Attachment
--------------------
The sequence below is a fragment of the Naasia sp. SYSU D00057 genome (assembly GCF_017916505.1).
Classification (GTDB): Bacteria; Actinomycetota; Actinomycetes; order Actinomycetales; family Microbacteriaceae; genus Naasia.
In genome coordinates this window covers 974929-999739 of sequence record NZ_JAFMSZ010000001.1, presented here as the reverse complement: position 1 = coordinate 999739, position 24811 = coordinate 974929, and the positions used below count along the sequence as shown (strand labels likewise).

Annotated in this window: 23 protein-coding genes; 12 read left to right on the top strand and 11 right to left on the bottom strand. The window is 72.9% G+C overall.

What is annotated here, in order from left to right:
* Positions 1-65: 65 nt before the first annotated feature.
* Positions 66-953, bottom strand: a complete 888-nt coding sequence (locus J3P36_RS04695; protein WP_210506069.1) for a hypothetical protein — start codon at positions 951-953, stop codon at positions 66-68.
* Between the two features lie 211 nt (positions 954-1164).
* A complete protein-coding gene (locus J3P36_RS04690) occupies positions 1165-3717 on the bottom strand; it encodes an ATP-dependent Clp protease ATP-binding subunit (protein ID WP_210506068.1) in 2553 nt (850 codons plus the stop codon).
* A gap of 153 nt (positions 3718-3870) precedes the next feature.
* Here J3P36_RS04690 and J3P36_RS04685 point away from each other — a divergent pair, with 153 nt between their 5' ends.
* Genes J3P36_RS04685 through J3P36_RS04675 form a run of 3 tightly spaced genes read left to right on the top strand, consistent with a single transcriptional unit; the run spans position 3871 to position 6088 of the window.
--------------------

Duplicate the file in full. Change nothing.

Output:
The sequence below is a fragment of the Naasia sp. SYSU D00057 genome (assembly GCF_017916505.1).
Classification (GTDB): Bacteria; Actinomycetota; Actinomycetes; order Actinomycetales; family Microbacteriaceae; genus Naasia.
In genome coordinates this window covers 974929-999739 of sequence record NZ_JAFMSZ010000001.1, presented here as the reverse complement: position 1 = coordinate 999739, position 24811 = coordinate 974929, and the positions used below count along the sequence as shown (strand labels likewise).

Annotated in this window: 23 protein-coding genes; 12 read left to right on the top strand and 11 right to left on the bottom strand. The window is 72.9% G+C overall.

What is annotated here, in order from left to right:
* Positions 1-65: 65 nt before the first annotated feature.
* Positions 66-953, bottom strand: a complete 888-nt coding sequence (locus J3P36_RS04695; protein WP_210506069.1) for a hypothetical protein — start codon at positions 951-953, stop codon at positions 66-68.
* Between the two features lie 211 nt (positions 954-1164).
* A complete protein-coding gene (locus J3P36_RS04690) occupies positions 1165-3717 on the bottom strand; it encodes an ATP-dependent Clp protease ATP-binding subunit (protein ID WP_210506068.1) in 2553 nt (850 codons plus the stop codon).
* A gap of 153 nt (positions 3718-3870) precedes the next feature.
* Here J3P36_RS04690 and J3P36_RS04685 point away from each other — a divergent pair, with 153 nt between their 5' ends.
* Genes J3P36_RS04685 through J3P36_RS04675 form a run of 3 tightly spaced genes read left to right on the top strand, consistent with a single transcriptional unit; the run spans position 3871 to position 6088 of the window.